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Date: 1741, 1742, 1755

"For it was Aristotle's opinion, who compared the soul to a 'rasa tabula', that human sensations and reflections were passions: These therefore are what he finely calls, the 'passive intelligent'; which, he says, shall cease, or is corruptible."

— Warburton, William (1698-1779)

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Date: 1741

"Then the Brain being well furnished with various Traces, Signatures and Images, will have a rich Treasure always ready to be proposed or offered to the Soul, when it directs its Thoughts towards any particular Subject."

— Watts, Isaac (1674-1748)

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Date: 1741

"What an unknown and unspeakable Happiness would it be to a Man of Judgment, and who is engaged in the Pursuit of Knowledge, if he had but a Power of stamping all his own best Sentiments upon his Memory in some indelible Characters; and if he could but imprint every valuable Paragraph and Sentime...

— Watts, Isaac (1674-1748)

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Date: 1741

"So for Instance, in Children; they perceive and forget a hundred Things in an Hour; the Brain is so soft that it receives immediately all Impressions like Water or liquid Mud, and retains scarce any of them: All the Traces, Forms or Images which are drawn there, are immediately effaced or closed...

— Watts, Isaac (1674-1748)

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Date: 1741

"But Words and Things which he lately spoke or did, they are immediately forgot, because the Brain is now grown more dry and solid in its Consistence, and receives not much more impression than if you wrote with your Finger on a Floor of Clay, or a plaister'd Wall."

— Watts, Isaac (1674-1748)

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Date: 1741

"Maronides had got the first hundred Lines of Virgil's '├ćneis' printed upon his Memory so perfectly, that he knew not only the Order and Number of every Verse from one to a hundred in Perfection, but the Order and Number of every Word in each Verse also."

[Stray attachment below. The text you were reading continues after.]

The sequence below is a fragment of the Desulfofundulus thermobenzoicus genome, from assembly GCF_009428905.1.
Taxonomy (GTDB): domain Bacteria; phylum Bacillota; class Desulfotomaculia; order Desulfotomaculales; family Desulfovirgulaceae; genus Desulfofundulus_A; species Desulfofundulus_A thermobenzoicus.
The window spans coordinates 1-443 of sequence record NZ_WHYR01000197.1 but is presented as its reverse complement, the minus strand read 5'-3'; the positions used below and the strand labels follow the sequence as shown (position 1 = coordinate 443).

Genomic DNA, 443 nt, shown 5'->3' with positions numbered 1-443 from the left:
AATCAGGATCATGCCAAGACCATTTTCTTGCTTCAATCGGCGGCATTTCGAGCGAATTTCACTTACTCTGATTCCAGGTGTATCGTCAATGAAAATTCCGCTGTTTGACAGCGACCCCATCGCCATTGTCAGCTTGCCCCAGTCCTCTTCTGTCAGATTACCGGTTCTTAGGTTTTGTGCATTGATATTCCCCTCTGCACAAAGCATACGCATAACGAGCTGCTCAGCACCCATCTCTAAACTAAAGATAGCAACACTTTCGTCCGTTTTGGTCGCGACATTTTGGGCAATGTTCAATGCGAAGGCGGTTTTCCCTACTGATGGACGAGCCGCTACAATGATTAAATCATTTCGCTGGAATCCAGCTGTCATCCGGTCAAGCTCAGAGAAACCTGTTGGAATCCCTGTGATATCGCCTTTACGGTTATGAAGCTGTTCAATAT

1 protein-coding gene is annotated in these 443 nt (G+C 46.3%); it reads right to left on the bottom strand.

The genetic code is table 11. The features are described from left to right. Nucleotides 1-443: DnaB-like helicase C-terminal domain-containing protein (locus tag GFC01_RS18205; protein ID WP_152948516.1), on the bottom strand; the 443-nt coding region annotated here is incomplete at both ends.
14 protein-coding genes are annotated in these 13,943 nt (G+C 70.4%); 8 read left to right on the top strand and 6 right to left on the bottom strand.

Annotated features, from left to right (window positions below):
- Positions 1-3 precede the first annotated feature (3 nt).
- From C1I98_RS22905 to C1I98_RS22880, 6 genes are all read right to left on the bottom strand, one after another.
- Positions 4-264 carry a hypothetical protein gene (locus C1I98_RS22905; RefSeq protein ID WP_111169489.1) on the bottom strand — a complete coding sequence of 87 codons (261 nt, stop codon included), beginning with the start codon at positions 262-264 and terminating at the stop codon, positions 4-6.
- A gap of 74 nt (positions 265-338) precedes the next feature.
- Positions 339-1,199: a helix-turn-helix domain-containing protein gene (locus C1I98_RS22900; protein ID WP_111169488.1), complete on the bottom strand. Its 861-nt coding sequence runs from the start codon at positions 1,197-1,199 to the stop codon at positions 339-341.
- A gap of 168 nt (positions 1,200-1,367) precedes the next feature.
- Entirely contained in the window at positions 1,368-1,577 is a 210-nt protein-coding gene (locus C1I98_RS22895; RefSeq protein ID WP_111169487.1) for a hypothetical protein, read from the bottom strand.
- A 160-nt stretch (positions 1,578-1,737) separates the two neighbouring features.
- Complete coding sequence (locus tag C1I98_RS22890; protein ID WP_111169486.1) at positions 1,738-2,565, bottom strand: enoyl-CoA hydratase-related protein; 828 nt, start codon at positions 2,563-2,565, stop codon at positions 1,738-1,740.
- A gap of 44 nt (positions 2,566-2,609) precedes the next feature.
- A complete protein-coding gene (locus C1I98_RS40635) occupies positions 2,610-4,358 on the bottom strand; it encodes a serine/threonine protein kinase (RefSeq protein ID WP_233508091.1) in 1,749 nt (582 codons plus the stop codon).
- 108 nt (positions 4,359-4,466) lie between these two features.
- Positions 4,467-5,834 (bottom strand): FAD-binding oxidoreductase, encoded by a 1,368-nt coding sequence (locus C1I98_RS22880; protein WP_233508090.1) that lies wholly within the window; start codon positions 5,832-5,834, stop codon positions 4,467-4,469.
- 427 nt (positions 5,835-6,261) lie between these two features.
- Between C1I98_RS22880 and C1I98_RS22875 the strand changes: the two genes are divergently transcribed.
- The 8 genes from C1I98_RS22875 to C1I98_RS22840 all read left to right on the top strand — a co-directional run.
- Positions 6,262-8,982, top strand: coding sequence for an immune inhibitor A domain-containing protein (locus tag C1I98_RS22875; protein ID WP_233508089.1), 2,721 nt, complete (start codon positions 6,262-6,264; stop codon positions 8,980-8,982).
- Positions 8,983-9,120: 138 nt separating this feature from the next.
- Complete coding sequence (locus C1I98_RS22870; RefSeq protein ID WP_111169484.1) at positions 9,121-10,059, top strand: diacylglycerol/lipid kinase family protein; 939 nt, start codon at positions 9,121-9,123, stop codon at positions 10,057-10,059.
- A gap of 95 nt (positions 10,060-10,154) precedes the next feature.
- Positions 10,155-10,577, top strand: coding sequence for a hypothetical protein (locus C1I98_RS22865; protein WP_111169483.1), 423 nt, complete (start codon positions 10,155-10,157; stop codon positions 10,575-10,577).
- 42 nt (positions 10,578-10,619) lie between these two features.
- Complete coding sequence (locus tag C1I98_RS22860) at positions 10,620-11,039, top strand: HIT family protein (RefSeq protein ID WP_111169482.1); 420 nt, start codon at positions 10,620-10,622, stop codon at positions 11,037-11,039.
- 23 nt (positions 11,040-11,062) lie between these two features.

— Watts, Isaac (1674-1748)

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Date: 1741

"Let every thing we desire to remember be fairly and distinctly written and divided into Periods, with large Characters in the Beginning; for by this Means we shall the more readily imprint the Matter and Words on our Minds, and recollect them with a Glance, the more remarkable the Writi...

— Watts, Isaac (1674-1748)

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Date: 1744

"A mere existence or being is an indifferent thing, ('tis a Rasa Tabula) that may be coloured over with sin or holiness: and accordingly it receives its value from these; as a picture is esteemed not from the materials upon which it is drawn, but from the draught itself."

— South, Robert (1634-1716)

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Date: 1745

"They are plainly and explicitly published; easily understood; and in fair and legible characters writ in every man's heart; and the wisdom, reason, and necessity of them are readily discerned."

— Mason, John (1706-1763)

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Date: Tuesday, August 7, 1750

"But the images which memory presents are of a stubborn and untractable nature, the objects of remembrance have already existed, and left their signature behind them impressed upon the mind, so as to defy all attempts of rasure or of change."

— Johnson, Samuel (1709-1784)

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The Mind is a Metaphor is authored by Brad Pasanek, Assistant Professor of English, University of Virginia.